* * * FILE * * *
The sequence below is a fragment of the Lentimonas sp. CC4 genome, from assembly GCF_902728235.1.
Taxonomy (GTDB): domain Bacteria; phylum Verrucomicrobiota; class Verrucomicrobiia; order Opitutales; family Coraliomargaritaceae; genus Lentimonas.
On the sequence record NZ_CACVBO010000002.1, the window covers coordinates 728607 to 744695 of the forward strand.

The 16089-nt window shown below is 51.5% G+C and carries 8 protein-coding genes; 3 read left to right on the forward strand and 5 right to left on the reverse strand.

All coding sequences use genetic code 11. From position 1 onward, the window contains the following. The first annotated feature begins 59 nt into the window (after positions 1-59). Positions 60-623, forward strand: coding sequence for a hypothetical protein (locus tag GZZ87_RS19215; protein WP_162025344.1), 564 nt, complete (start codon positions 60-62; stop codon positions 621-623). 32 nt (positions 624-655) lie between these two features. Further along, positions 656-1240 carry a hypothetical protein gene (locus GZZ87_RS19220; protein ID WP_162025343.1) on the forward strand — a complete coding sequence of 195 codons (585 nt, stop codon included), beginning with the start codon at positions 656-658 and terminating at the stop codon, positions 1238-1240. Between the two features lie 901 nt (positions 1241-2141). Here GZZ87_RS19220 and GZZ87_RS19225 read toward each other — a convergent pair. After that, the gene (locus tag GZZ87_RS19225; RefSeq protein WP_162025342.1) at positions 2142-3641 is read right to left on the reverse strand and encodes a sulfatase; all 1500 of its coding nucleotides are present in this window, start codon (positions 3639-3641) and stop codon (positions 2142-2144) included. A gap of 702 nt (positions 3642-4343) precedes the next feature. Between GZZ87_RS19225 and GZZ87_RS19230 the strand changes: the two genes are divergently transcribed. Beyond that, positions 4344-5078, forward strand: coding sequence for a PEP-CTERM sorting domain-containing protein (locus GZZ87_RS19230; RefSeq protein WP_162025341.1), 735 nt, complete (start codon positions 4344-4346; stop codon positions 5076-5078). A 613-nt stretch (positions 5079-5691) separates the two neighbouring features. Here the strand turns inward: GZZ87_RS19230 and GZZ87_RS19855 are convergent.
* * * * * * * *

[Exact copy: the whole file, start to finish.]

The sequence below is a fragment of the Lentimonas sp. CC4 genome, from assembly GCF_902728235.1.
Taxonomy (GTDB): domain Bacteria; phylum Verrucomicrobiota; class Verrucomicrobiia; order Opitutales; family Coraliomargaritaceae; genus Lentimonas.
On the sequence record NZ_CACVBO010000002.1, the window covers coordinates 728607 to 744695 of the forward strand.

The 16089-nt window shown below is 51.5% G+C and carries 8 protein-coding genes; 3 read left to right on the forward strand and 5 right to left on the reverse strand.

All coding sequences use genetic code 11. From position 1 onward, the window contains the following. The first annotated feature begins 59 nt into the window (after positions 1-59). Positions 60-623, forward strand: coding sequence for a hypothetical protein (locus tag GZZ87_RS19215; protein WP_162025344.1), 564 nt, complete (start codon positions 60-62; stop codon positions 621-623). 32 nt (positions 624-655) lie between these two features. Further along, positions 656-1240 carry a hypothetical protein gene (locus GZZ87_RS19220; protein ID WP_162025343.1) on the forward strand — a complete coding sequence of 195 codons (585 nt, stop codon included), beginning with the start codon at positions 656-658 and terminating at the stop codon, positions 1238-1240. Between the two features lie 901 nt (positions 1241-2141). Here GZZ87_RS19220 and GZZ87_RS19225 read toward each other — a convergent pair. After that, the gene (locus tag GZZ87_RS19225; RefSeq protein WP_162025342.1) at positions 2142-3641 is read right to left on the reverse strand and encodes a sulfatase; all 1500 of its coding nucleotides are present in this window, start codon (positions 3639-3641) and stop codon (positions 2142-2144) included. A gap of 702 nt (positions 3642-4343) precedes the next feature. Between GZZ87_RS19225 and GZZ87_RS19230 the strand changes: the two genes are divergently transcribed. Beyond that, positions 4344-5078, forward strand: coding sequence for a PEP-CTERM sorting domain-containing protein (locus GZZ87_RS19230; RefSeq protein WP_162025341.1), 735 nt, complete (start codon positions 4344-4346; stop codon positions 5076-5078). A 613-nt stretch (positions 5079-5691) separates the two neighbouring features. Here the strand turns inward: GZZ87_RS19230 and GZZ87_RS19855 are convergent.